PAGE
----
AN2

Application Note 2
Issue 2 February 1996
Portable Ni-Cd Battery Charger
Inexpensive Load Tolerant Step-Up Energy Source
David Bradbury
Many portable systems such as
radio/tape players and video recording
equipment are commonly powered by a
12V rechargeable Nickel-Cadmium
(Ni-Cd)battery pack, which rarely has the
capacity to power the system for more
than a few hours. It would be convenient
if these batteries could be recharged
from a readily available source such as
an automotive battery.
The circuit shown in Figure 1 was
designed to charge 12V, 2 ampere-hour
Ni-Cd battery packs from a 12V source,
but was made versatile enough to
charge packs in the range of 4.8 to 15.6V
to increase possible applications. To
charge batteries that may reach a higher
end voltage than the 12V supply input
(even 12V Ni-Cd packs reach an end
voltage of about 14.5V), a voltage
12V
T1
R1
1M
W1
W2
W3
W4
D3
+ve
BYV27-5
C1
100µF
25V
C4
100µF Output
25V
R2
R3
120
10
D1
-ve
D2
C2
Q1
1N4148
0.01µF
ZTX650
0V
Figure 1
Flyback Topology based Ni-Cd Charger.
AN2 - 1
D2 - BYV27-5
T1 DETAILS
Core
FX3437 With Gap/
Spacer of 0.08mm
R4
Former
DT2492
Winding order W2, W4, W3
39
then W1
W2
40T
30swg.
C3
W4
20T
30swg.
4700pF
W3
13T
36swg.
W1
12T
36swg.
Application Note 2
Issue 2 February 1996
converter of some kind is required. This
converter must be short and open circuit
protected, be able to operate efficiently
over a wide output voltage range and
must be insensitive to input voltage
variations.
A self oscillating flyback converter will
meet most of these requirements, being
particularly suited to operating over a
wide output voltage range. However, the
standard circuit needs modifications to
cope satisfactorily with short and open
circuit loads. These changes include a
special biasing circuit and an energy
recovery winding on the converter
transformer.
Circuit Operation
When power is first applied to the circuit,
a small bias current supplied by R1 via
w in ding W1 starts to turn on the
transistor Q1. This forces a voltage
across W2 and the positive feedback
given by the coupling of W1 and W2
causes the transistor to turn hard on,
applying the full supply voltage across
W2. The base drive voltage induced
across W1 makes the junction between
R1 and R2 become negative with respect
to the 0V supply, forward biasing diode
D1 to provide the necessary base current
to hold Q1 on.
With the transistor on, a magnetising
current builds up in W2 which eventually
saturates the ferrite core of transformer
T1. This results in a sudden increase on
the collector current flowing through Q1,
causing its collector-emitter voltage to
rise and thus reducing the voltage
across W2. With the positive feedback
given by windings W1 and W2, a falling
voltage across W2 causes Q1 to turn off
rapidly.
The current flowing in W2 now forces
the collector voltage of Q1 to swing
positive until restricted by transformer
output loading. During this “flyback”
period, the voltage induced across W4
forward biases the diode D3 to charge
the output capacitor C4. Energy stored in
the core of the transformer while the
transistor was on is dumped into this
capacitor which feeds the load. The
collector voltage of Q1 remains high
until the current flowing in W4 falls to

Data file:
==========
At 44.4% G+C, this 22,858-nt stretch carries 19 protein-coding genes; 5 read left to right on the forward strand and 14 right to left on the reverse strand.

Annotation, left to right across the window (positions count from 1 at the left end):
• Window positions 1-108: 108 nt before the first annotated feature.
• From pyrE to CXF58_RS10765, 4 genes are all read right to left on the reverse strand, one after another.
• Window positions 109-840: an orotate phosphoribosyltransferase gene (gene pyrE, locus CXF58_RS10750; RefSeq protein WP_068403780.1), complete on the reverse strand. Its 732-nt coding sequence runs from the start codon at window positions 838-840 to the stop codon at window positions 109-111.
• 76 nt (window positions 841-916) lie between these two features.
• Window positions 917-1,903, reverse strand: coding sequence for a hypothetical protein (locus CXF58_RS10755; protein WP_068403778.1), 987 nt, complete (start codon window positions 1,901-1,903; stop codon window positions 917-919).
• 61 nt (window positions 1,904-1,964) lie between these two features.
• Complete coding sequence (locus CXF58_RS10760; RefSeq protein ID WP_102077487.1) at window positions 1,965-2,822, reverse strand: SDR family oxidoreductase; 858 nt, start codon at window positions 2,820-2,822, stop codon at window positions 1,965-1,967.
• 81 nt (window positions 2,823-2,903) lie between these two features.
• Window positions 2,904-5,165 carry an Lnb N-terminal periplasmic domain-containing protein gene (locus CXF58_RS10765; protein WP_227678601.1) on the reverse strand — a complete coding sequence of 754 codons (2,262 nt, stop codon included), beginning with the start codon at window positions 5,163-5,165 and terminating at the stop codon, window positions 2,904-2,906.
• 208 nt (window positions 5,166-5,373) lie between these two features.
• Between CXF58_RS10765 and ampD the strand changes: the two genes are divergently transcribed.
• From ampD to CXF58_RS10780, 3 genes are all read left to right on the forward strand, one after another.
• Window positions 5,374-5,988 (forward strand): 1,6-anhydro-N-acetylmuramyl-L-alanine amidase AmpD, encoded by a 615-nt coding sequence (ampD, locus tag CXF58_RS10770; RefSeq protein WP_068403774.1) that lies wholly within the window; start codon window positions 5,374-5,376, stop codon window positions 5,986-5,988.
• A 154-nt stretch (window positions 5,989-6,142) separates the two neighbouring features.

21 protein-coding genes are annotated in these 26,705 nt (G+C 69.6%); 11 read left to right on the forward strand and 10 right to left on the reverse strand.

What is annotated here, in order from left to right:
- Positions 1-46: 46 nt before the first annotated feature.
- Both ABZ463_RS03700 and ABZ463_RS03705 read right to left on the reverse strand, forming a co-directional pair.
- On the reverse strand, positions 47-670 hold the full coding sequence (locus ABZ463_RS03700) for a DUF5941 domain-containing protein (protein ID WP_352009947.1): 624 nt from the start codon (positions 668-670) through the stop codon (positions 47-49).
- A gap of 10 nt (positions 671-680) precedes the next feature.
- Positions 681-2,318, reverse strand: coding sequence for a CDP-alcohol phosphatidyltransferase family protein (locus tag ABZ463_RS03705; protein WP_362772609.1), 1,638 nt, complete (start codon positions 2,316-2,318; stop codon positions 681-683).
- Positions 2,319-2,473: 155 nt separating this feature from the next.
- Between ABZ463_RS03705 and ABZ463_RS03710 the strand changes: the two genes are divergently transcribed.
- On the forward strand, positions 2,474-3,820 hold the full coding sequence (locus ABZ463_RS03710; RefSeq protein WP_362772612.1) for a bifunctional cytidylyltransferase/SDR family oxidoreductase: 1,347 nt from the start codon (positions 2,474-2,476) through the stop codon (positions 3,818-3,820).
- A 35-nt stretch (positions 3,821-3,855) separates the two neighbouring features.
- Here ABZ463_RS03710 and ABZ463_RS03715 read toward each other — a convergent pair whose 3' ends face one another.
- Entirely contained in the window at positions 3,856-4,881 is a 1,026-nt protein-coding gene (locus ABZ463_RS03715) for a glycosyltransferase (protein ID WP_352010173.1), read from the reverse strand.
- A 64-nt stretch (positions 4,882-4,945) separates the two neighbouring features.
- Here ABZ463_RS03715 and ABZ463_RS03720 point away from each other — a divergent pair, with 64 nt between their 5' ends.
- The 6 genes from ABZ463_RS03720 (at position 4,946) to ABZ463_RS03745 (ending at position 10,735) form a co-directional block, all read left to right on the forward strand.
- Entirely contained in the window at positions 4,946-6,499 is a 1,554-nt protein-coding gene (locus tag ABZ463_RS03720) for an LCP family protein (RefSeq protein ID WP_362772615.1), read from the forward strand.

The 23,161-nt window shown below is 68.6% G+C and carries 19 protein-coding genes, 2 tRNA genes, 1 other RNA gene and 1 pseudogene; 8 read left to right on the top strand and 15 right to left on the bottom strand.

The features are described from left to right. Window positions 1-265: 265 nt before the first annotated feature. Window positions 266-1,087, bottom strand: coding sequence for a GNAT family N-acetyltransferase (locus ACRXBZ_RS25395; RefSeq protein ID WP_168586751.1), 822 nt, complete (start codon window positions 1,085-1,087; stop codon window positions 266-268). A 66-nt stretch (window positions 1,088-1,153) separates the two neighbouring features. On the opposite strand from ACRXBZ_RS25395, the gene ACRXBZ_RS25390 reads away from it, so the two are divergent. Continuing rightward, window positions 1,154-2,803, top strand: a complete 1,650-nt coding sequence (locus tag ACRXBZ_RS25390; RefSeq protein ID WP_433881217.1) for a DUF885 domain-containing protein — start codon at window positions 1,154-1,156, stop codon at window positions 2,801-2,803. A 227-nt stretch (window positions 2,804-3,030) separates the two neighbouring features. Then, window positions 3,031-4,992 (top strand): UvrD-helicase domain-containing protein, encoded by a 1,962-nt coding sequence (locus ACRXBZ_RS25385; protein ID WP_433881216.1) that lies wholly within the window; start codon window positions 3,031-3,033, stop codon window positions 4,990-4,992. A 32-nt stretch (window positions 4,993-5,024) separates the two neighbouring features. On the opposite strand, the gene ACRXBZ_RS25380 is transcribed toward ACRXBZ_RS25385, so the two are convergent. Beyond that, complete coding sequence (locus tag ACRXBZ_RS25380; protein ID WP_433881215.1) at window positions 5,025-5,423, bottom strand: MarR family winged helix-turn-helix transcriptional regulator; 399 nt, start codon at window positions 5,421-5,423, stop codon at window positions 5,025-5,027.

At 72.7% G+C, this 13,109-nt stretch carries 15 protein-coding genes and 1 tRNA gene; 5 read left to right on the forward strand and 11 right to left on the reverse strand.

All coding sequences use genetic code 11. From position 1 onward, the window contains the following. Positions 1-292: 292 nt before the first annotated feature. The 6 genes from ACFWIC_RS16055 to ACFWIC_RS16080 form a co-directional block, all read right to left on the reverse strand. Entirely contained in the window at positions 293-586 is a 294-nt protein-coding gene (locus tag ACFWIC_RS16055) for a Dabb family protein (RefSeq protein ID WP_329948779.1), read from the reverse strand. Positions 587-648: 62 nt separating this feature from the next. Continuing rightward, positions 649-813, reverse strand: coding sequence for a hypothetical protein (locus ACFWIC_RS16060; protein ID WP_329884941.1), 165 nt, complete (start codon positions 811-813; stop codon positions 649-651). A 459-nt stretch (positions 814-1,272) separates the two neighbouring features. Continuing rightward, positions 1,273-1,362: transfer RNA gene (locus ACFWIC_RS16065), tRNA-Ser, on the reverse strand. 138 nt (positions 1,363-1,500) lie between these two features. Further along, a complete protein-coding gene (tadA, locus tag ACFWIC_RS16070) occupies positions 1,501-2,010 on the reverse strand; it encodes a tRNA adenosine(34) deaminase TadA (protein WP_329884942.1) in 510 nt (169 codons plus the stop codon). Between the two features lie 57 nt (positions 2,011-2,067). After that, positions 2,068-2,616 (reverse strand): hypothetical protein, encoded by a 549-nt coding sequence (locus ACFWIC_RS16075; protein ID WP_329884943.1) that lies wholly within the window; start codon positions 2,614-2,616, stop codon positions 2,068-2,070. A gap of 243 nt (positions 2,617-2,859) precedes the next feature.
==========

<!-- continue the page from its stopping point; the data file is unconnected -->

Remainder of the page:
zero.The voltage then falls until the
positive feedback given by W1 causes
Q1 to turn on hard again to start the next
cycle of oscillation. If a load (Ni-Cd
battery) is not connected across C4, the
energy dumped into this capacitor will
charge it to an ever increasing voltage.
To restrict the maximum output voltage,
an extra transformer winding, W3, has
been added which will return stored
energy into the input supply via D2 if the
output exceeds 20V.
A resistor-capacitor network comprised
of R4 and C3 has been added to the
circuit to limit the turn off transient to
within the ratings of Q1. A second
network, R3 and C2, was added to
maintain the loop gain of the circuit
when the diode D1 is not conducting i.e.,
during start up and switching. Without
sufficient gain, the circuit will not
oscillate.
The capacitor C2 also has an important
effect on the operation of the converter
when its output is shorted. During the
conduction period of Q1, C2 is charged
to a negative voltage by winding W1,
and this charge remains during the
flyback period. This negative bias will
inhibit continuous oscillation unless the
transformer “rings” sufficiently at the
AN2 - 2
Application Note 2
Issue 2 February 1996
end of the flyback period to produce a
transient base drive voltage large
enough to overcome the bias. Since an
output voltage of at least 1.5V is required
to pro duc e s u ffic ien t tra ns former
ringing, a short circuit load causes the
converter to run in an intermittent mode,
consuming very little power.
Converter Design
The converter is to charge a 12V, 2Ah
battery pack, which has a recommended
charge current rating of 220mA. The
typical power source is a 12V car battery.
Firstly, a transformer core must be
chosen that will give the necessary
throughput without the need to operate
at an excessive frequency. The choice
will be controlled by the peak current
passed through winding W2 and the
inductance required. The efficiency of
the converter can be expected to be
around 75%, so with a 12V supply and
12V output load, the average supply
current will be:
transistor for a given output voltage,
resulting in a shorter flyback period.
Reducing the flyback period allows a
given output power to be achieved with
a small peak current in the switching
transistor, helping to minimise losses.
However this is at the expense of
requiring a higher voltage transistor. A
compromise duty cycle of 70% was
chosen for this design. This gives Ipeak as:
Ipeak =
The E-Line ZTX650 transistor will yield a
high gain at this current and so was
chosen as the switching transistor. To
k e e p t h e c o n v e r t e r i n a u d i b l e y et
minimize switching losses, an
oscillation frequency in the range of 20
to 50kHz was chosen. This gives a
transistor on time (current build up time)
o f 3 5µs t o 1 4µs respectively.The
inductance of transformer winding W2
can now be calculated using:
Lmax =
Io x Vo 0.22
Is =
=
= 0.29A
Vs x Eff 0.75
The actual supply current taken by the
converter will be a linear ramp from zero
to Ipeak followed by a period of no current